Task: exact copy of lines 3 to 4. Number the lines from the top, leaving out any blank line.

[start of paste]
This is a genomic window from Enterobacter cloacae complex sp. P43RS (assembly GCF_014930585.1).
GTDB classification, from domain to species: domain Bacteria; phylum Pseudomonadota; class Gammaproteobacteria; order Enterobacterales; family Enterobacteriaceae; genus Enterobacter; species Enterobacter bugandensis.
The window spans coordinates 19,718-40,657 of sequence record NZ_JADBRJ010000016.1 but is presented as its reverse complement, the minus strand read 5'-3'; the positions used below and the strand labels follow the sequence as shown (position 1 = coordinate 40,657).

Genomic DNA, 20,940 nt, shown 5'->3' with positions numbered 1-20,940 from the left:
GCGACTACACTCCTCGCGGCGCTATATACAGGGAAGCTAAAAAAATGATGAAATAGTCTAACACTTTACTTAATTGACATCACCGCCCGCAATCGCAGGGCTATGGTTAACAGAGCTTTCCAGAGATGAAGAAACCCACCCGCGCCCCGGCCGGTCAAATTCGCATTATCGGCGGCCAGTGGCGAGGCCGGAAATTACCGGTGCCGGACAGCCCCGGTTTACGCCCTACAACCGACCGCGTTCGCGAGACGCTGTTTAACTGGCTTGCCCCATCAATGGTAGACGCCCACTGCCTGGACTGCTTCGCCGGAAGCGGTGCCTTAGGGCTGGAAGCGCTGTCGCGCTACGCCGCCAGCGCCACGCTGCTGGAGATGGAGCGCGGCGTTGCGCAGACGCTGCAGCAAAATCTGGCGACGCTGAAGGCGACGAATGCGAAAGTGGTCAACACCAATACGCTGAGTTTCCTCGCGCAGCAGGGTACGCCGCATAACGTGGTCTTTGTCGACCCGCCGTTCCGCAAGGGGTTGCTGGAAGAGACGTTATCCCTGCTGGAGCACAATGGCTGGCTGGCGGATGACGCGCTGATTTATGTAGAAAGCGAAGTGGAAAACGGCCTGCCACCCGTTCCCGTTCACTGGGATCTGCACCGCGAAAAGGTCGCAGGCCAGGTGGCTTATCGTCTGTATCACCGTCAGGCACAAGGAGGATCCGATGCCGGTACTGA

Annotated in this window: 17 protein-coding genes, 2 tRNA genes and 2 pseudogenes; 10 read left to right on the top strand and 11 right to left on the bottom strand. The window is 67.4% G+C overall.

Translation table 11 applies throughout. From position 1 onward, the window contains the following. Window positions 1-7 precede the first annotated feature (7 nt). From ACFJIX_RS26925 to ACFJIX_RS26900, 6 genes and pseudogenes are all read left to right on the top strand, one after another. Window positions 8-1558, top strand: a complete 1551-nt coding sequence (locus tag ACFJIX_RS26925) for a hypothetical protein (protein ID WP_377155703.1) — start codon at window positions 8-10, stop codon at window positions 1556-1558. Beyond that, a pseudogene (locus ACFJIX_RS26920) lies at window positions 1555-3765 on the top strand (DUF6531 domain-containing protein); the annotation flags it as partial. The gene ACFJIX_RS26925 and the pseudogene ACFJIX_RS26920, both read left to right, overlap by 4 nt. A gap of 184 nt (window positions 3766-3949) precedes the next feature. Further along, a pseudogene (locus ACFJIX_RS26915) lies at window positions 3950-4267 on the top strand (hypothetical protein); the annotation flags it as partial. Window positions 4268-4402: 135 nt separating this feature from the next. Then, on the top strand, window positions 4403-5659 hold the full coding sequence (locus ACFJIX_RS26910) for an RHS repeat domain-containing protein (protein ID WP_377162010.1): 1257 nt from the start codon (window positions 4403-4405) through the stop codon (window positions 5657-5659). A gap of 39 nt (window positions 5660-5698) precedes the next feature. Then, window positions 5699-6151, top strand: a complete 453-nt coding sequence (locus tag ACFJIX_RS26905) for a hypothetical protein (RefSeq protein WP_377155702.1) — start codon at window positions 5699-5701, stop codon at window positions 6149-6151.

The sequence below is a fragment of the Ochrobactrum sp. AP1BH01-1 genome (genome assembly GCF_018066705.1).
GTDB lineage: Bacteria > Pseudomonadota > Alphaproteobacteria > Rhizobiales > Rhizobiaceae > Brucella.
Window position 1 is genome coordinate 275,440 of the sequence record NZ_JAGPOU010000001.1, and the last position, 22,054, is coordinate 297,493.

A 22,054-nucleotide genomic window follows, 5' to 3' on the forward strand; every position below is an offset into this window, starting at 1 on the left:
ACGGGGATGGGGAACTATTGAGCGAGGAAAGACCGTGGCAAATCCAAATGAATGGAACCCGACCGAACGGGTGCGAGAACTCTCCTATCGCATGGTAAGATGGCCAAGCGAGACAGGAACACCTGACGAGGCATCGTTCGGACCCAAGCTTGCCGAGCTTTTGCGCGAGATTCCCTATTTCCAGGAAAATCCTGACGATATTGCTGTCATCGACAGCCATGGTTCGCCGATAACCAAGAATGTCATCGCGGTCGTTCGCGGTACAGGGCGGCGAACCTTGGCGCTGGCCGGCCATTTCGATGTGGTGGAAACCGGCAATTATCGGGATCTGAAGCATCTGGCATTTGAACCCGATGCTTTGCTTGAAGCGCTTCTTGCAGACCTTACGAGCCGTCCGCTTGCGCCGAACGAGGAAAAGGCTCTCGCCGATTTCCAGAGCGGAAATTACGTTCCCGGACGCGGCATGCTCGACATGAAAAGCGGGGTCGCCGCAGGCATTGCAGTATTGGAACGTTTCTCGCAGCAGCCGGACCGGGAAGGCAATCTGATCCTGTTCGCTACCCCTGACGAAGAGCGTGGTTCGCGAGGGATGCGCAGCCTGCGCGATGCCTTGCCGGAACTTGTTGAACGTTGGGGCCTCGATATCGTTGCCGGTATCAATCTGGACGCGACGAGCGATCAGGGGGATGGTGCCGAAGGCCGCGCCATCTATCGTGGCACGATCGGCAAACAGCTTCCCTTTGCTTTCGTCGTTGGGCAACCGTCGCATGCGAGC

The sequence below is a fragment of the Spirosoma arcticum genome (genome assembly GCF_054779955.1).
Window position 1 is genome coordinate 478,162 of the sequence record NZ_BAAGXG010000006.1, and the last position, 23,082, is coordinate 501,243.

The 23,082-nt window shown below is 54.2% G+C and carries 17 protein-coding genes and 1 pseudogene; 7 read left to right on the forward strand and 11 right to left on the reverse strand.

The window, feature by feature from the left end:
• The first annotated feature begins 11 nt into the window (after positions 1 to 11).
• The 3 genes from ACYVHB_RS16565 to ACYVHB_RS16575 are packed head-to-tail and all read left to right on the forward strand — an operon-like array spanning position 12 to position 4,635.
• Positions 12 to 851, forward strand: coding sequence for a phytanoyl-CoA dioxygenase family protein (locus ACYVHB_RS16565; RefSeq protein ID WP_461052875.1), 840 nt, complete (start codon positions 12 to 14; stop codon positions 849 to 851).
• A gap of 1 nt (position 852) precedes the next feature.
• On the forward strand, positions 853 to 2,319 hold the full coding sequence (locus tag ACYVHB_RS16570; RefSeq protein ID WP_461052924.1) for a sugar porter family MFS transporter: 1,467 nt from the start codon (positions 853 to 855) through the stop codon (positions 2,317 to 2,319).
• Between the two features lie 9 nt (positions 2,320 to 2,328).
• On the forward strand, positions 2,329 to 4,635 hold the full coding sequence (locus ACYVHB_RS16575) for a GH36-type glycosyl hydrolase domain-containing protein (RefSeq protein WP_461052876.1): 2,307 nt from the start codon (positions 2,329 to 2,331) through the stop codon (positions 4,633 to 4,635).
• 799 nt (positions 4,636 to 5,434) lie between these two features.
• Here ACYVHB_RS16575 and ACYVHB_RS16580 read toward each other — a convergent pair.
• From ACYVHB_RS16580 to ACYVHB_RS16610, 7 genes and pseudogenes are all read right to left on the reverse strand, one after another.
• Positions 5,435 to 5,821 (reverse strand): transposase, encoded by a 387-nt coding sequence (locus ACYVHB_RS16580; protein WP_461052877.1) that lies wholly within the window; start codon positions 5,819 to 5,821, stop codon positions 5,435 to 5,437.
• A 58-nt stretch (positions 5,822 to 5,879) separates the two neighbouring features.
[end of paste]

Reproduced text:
The window spans coordinates 19,718-40,657 of sequence record NZ_JADBRJ010000016.1 but is presented as its reverse complement, the minus strand read 5'-3'; the positions used below and the strand labels follow the sequence as shown (position 1 = coordinate 40,657).

Genomic DNA, 20,940 nt, shown 5'->3' with positions numbered 1-20,940 from the left: